Keren Cytter’s "History in the Making or the Secret Diaries of Linda Schultz" which combines film, dance and theater is the best example of Deleuzian monstrosity that I’ve seen. It is about a male liberal activist and a female graphic designer/waitress who fall in love and wake up one morning to find they have shifted genders. Cytter utilizes repetition in dialogue, music (I am almost positive it’s constructed from free Garage Band loops) and choreography to empty it of a dominant meaning. As Zizek points out, “If the founding move that establishes a symbolic universe is the empty gesture, how is a gesture emptied? How is its content neutralized? Through repetition.”

Cytter’s project is not purely nihilistic. She acknowledges our nostalgia for revolution—though she kills off the protagonist--liberal activist Webber, she allows him to resurrect again and again with his identifying data slightly changed. In this way, Cytter hints at the potential for revolution. Nothing is infinitely reproducible, no category of knowledge or naming is stable for ever. [R]evolution will happen, Cytter suggests, not with a grand, unified effort, but in the slippage.

Again, this is from Zizek’s essay, “Today’s crisis is indeed one of experience, that is, a crisis of the destruction of experience, and the ‘spectacle’ is indeed the means of that destruction. But what exactly is the relation between spectacle and the destruction of existence and temporality? If by spectacle we name our captivation by the techniques of the audiovisual technical system, then the question is to understand this process. It is a question of understanding what it is about experience as such that makes us susceptible to such captivation. And this means understanding the ways in which the flux of consciousness is able to enter into or be entered by another flux, that flux constituted by the programs of the audiovisual system, programs which are nothing but, as Stiegler calls them, “industrial temporal objects.” If clues about this process can be inferred from Agamben’s writing, these are not pursued to the point of constituting an analysis. In the end, Agamben fails to grasp that if the word or the image is insubstantial or immaterial, nevertheless the conditions of both are always material, and technical, and therefore historical. Agamben fails to think through the history of the exteriorisation process itself, to think the historicity of the changing milieu, from language to writing to photography to cinema, and beyond. For Agamben, in the end, everything is reducible to language, the apparatus par excellence, and hence what is taking place today is seen only as destructive (which it is), not as the opening of new dimensions of preindividual potential (which it potentially is).”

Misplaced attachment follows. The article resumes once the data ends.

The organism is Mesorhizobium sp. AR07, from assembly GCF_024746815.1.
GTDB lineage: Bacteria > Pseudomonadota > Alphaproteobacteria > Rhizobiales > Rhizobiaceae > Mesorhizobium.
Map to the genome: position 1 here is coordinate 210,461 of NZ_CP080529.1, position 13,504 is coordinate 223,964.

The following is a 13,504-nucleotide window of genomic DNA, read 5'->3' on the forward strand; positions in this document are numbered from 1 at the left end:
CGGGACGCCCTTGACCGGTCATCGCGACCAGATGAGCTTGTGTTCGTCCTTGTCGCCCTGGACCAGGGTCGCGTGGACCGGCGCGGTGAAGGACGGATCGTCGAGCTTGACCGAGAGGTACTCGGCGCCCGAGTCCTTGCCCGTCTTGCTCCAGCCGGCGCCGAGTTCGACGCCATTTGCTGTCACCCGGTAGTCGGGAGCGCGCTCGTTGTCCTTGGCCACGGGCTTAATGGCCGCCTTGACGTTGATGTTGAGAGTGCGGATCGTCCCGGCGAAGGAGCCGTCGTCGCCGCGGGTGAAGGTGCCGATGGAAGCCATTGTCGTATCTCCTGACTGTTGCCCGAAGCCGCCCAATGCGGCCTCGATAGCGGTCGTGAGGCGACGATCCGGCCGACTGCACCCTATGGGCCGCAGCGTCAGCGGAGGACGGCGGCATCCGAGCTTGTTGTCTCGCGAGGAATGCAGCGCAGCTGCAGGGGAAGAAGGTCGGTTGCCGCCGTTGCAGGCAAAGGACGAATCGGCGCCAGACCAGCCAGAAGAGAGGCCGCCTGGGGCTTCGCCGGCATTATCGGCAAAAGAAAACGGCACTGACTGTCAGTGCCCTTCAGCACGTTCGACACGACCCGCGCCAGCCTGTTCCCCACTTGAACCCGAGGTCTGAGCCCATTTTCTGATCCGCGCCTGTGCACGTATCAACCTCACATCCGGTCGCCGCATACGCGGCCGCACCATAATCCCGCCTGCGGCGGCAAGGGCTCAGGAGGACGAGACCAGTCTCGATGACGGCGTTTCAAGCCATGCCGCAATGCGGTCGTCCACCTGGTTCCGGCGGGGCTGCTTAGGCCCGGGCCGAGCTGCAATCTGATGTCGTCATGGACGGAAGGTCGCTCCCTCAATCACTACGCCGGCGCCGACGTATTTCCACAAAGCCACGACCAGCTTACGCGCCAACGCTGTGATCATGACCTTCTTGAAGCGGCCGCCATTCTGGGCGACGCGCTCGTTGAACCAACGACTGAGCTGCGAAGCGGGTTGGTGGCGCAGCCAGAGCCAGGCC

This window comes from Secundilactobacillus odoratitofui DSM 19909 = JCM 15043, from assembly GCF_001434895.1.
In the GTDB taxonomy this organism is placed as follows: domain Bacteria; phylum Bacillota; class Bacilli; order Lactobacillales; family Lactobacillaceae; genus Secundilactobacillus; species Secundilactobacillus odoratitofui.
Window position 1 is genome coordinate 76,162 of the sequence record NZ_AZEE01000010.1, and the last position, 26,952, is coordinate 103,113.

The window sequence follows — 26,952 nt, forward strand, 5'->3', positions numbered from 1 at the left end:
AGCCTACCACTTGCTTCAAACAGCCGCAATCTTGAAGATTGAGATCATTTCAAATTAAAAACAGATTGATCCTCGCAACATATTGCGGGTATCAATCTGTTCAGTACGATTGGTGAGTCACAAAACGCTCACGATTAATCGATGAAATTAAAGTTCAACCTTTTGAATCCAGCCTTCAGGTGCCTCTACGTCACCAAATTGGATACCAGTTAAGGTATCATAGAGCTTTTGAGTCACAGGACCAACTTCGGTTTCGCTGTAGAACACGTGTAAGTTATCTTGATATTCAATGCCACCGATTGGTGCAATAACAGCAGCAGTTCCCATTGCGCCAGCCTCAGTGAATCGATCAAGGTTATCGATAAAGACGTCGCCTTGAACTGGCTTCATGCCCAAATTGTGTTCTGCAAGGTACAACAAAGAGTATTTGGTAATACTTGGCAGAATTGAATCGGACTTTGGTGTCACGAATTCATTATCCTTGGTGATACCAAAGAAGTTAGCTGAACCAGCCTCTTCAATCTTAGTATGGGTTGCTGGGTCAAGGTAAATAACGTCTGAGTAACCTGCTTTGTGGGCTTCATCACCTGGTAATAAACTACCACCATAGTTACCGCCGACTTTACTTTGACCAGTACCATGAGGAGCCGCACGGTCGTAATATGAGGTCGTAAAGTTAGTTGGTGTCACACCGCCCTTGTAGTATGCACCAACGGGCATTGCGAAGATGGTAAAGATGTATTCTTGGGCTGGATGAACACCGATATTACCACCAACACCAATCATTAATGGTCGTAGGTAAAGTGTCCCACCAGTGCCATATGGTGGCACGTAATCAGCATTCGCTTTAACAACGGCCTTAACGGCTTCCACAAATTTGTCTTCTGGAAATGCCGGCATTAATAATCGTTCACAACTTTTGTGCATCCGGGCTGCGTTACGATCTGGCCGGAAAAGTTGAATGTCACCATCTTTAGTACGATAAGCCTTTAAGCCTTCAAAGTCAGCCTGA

Google images is perhaps the best example of this potentiality. Below are search results for “sacred.”

There is something wonderful and horrible about this. Clearly some video game has co-opted the word in the collective imagination. Nevertheless, that “sacred” has been released from its conventional associations opens up the possibility of new ways of working, thinking, communicating.